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Friday, 27 September, 2002, 14:35 GMT 15:35 UK
Militant 'survives' Gaza attack
Hamas supporters at funeral
Thousands attended the dead militants' funerals
An Israeli missile attack in the Gaza Strip failed to kill a senior leader of the Palestinian militant group Hamas, an Israeli cabinet minister has said.


The reports I received were that (Mr Deif) was indeed injured but did not suffer a life-threatening injury

Israeli minister Matan Vilnai

Science Minister Matan Vilnai told Israel army radio that Mohammad Deif - who heads the military wing of Hamas - was not seriously wounded in the attack, contradicting earlier claims.

The strike on a crowded area killed two of Mr Deif's bodyguards and wounded about 40 others, drawing criticism from United Nations Secretary-General Kofi Annan.

Later, thousands of Palestinians vowed revenge and fired shots in the air as they attended funerals for the two men in the southern town of Khan Yunis.

"We will come back to Tel Aviv and the rest of Israel for martyr operations", some chanted, saying they would continue suicide attacks "until the end of Israeli occupation".

Casualties fear

Israeli officials initially said Mr Deif had been killed in Thursday's missile strike in Gaza City - although this was denied by Palestinian sources.


The secretary-general is deeply concerned about the possible consequences of this attack

Fred Eckhard
Spokesman for UN Secretary-General Kofi Annan
"The reports I received from our people were that (Mr Deif) was indeed injured but did not suffer a life-threatening injury," Matan Vilnai said.

Mr Vilnai, a member of Israel's security cabinet, added that Mr Deif survived because Israel had not used powerful weapons for fear of causing too many civilian casualties.

"Had we [chosen other means], Deif along with dozens of innocent civilians would have been vapourised," he said.

Mr Deif's predecessor, Salah Shehada, was killed in July by a one-tonne bomb dropped on a neighbourhood of Gaza City.

The bombing, which caused the deaths of 14 other people, was condemned internationally.

Most wanted

The BBC's Jonny Dymond in Jerusalem says Israel's government and defence establishment will be sorely disappointed: Mr Deif was their most-wanted man.

Nicknamed the "Head of the Snake", he is held responsible for a number of devastating suicide bombings in the mid-1990s and for guiding Hamas's military strategy in the last two years.

Kofi Annan
Annan issued a firm statement
"Deif has constantly initiated and led attacks against Israel," Mr Vilnai said.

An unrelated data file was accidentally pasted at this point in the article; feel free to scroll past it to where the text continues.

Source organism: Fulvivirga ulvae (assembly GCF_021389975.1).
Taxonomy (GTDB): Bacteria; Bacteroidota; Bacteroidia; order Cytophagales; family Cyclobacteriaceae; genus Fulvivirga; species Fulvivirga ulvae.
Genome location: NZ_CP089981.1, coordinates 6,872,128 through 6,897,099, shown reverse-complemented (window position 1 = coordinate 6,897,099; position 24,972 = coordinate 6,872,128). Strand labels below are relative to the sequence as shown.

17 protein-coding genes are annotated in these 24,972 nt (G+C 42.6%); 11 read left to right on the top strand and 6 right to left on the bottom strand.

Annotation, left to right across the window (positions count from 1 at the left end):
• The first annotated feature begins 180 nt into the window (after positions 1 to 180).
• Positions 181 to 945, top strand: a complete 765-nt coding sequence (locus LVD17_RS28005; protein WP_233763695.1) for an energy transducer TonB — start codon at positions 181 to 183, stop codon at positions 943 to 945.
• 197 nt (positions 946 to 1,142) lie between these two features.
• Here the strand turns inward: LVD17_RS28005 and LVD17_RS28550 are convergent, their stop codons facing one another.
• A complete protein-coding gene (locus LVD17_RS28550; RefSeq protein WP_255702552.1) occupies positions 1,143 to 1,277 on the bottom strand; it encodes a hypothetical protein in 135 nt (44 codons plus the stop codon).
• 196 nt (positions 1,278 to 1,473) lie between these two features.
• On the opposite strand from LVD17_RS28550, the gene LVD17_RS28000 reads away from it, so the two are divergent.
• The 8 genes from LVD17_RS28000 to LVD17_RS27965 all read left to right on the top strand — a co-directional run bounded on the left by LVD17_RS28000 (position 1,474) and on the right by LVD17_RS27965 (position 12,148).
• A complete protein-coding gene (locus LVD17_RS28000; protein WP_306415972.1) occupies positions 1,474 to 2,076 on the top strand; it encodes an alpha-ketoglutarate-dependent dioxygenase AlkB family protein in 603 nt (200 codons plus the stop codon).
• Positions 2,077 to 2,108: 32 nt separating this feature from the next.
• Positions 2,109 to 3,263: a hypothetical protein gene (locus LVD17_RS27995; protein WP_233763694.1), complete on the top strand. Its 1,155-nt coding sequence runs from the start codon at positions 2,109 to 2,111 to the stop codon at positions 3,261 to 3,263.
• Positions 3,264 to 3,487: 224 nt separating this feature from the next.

The strike occurred in the Sheikh Radwan neighbourhood - a Hamas stronghold in the north of Gaza City.

Mr Deif escaped a similar Israeli attack last year, when he jumped out of a car seconds before it was struck by a missile.

The UN secretary-general condemned Thursday's attack and called on Israel to halt military action in densely-populated areas.

Mr Annan's spokesman urged Israel to "conduct itself in a manner that is fully consistent with international humanitarian law".

Siege

Hamas has promised retaliation, and security forces across Israel are on high alert.

Israeli flag flying from building in Yasser Arafat's compound
An Israeli flag has been raised over Arafat's compound
Militants have killed dozens of Israelis in suicide bombings during the two-year-old Palestinian uprising.

Israel has responded with targeted attacks which have killed dozens of wanted Palestinians and also some bystanders.

Also on Thursday, Prime Minister Ariel Sharon defended Israel's siege of Palestinian leader Yasser Arafat's compound.

He said wanted men holed up inside the compound are "the biggest terrorists that exist".

Israeli forces invaded and started destroying the compound on 19 September following two suicide bomb attacks in two days.

Meanwhile, reports from the West Bank say Israeli soldiers killed a Hamas member as he tried to flee when they went to arrest him.

 WATCH/LISTEN
 ON THIS STORY
The BBC's Jonny Dymond in Jerusalem
"Israel admits it missed the man it was aiming for"
Mark Regev, the Israeli Embassy in Washington
"There can be no doubt that this man is a legitimate target"
Khalil Shikaki, Center for Policy Research, Ramallah
"The chances are slim that we are able to go back to the peace process"

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27 Sep 02 | Middle East
26 Sep 02 | Middle East
26 Sep 02 | Middle East
24 Sep 02 | Middle East
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